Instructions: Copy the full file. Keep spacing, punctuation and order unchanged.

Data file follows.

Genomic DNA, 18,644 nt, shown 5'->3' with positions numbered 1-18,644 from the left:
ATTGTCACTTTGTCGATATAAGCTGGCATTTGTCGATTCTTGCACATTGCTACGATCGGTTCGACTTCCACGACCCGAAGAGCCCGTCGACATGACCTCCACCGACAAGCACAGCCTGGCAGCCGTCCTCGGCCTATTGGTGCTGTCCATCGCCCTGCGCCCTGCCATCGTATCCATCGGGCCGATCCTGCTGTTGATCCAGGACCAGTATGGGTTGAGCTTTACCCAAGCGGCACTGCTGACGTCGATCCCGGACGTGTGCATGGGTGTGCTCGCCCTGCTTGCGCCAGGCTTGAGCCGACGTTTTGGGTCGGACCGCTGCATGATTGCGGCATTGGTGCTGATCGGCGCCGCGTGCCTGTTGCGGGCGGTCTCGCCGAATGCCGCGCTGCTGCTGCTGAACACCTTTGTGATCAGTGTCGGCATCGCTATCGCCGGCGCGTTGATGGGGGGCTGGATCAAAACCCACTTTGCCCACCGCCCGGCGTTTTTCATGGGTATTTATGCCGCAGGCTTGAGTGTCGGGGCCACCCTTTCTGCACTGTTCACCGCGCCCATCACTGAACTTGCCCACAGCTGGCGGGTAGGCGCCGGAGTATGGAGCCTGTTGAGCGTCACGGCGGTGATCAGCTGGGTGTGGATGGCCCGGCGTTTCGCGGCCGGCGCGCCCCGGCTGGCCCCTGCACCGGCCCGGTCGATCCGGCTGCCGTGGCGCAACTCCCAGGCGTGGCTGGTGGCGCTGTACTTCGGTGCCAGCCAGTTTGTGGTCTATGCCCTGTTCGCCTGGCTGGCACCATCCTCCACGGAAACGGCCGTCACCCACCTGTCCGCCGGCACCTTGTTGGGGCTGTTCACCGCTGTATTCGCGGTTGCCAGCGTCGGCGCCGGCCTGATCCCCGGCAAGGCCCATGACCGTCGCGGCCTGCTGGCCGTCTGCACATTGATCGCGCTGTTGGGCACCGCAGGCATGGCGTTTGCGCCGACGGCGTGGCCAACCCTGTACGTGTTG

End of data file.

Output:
Genomic DNA, 18,644 nt, shown 5'->3' with positions numbered 1-18,644 from the left:
ATTGTCACTTTGTCGATATAAGCTGGCATTTGTCGATTCTTGCACATTGCTACGATCGGTTCGACTTCCACGACCCGAAGAGCCCGTCGACATGACCTCCACCGACAAGCACAGCCTGGCAGCCGTCCTCGGCCTATTGGTGCTGTCCATCGCCCTGCGCCCTGCCATCGTATCCATCGGGCCGATCCTGCTGTTGATCCAGGACCAGTATGGGTTGAGCTTTACCCAAGCGGCACTGCTGACGTCGATCCCGGACGTGTGCATGGGTGTGCTCGCCCTGCTTGCGCCAGGCTTGAGCCGACGTTTTGGGTCGGACCGCTGCATGATTGCGGCATTGGTGCTGATCGGCGCCGCGTGCCTGTTGCGGGCGGTCTCGCCGAATGCCGCGCTGCTGCTGCTGAACACCTTTGTGATCAGTGTCGGCATCGCTATCGCCGGCGCGTTGATGGGGGGCTGGATCAAAACCCACTTTGCCCACCGCCCGGCGTTTTTCATGGGTATTTATGCCGCAGGCTTGAGTGTCGGGGCCACCCTTTCTGCACTGTTCACCGCGCCCATCACTGAACTTGCCCACAGCTGGCGGGTAGGCGCCGGAGTATGGAGCCTGTTGAGCGTCACGGCGGTGATCAGCTGGGTGTGGATGGCCCGGCGTTTCGCGGCCGGCGCGCCCCGGCTGGCCCCTGCACCGGCCCGGTCGATCCGGCTGCCGTGGCGCAACTCCCAGGCGTGGCTGGTGGCGCTGTACTTCGGTGCCAGCCAGTTTGTGGTCTATGCCCTGTTCGCCTGGCTGGCACCATCCTCCACGGAAACGGCCGTCACCCACCTGTCCGCCGGCACCTTGTTGGGGCTGTTCACCGCTGTATTCGCGGTTGCCAGCGTCGGCGCCGGCCTGATCCCCGGCAAGGCCCATGACCGTCGCGGCCTGCTGGCCGTCTGCACATTGATCGCGCTGTTGGGCACCGCAGGCATGGCGTTTGCGCCGACGGCGTGGCCAACCCTGTACGTGTTG